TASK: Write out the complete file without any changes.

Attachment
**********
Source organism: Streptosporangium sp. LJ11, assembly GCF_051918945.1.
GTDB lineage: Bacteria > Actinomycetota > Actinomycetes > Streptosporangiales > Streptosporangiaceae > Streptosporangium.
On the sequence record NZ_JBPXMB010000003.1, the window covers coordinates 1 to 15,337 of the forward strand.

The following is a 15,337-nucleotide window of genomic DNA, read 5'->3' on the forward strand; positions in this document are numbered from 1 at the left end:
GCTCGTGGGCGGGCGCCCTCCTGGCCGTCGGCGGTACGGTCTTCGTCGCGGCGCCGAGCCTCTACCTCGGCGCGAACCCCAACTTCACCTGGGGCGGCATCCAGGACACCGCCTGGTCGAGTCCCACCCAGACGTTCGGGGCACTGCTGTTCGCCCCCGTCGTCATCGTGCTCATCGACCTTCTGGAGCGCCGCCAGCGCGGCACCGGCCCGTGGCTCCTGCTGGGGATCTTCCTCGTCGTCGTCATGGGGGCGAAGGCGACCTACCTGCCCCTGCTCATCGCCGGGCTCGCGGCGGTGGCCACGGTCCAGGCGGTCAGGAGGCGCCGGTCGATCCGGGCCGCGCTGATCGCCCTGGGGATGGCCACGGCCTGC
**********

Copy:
Source organism: Streptosporangium sp. LJ11, assembly GCF_051918945.1.
GTDB lineage: Bacteria > Actinomycetota > Actinomycetes > Streptosporangiales > Streptosporangiaceae > Streptosporangium.
On the sequence record NZ_JBPXMB010000003.1, the window covers coordinates 1 to 15,337 of the forward strand.

The following is a 15,337-nucleotide window of genomic DNA, read 5'->3' on the forward strand; positions in this document are numbered from 1 at the left end:
GCTCGTGGGCGGGCGCCCTCCTGGCCGTCGGCGGTACGGTCTTCGTCGCGGCGCCGAGCCTCTACCTCGGCGCGAACCCCAACTTCACCTGGGGCGGCATCCAGGACACCGCCTGGTCGAGTCCCACCCAGACGTTCGGGGCACTGCTGTTCGCCCCCGTCGTCATCGTGCTCATCGACCTTCTGGAGCGCCGCCAGCGCGGCACCGGCCCGTGGCTCCTGCTGGGGATCTTCCTCGTCGTCGTCATGGGGGCGAAGGCGACCTACCTGCCCCTGCTCATCGCCGGGCTCGCGGCGGTGGCCACGGTCCAGGCGGTCAGGAGGCGCCGGTCGATCCGGGCCGCGCTGATCGCCCTGGGGATGGCCACGGCCTGC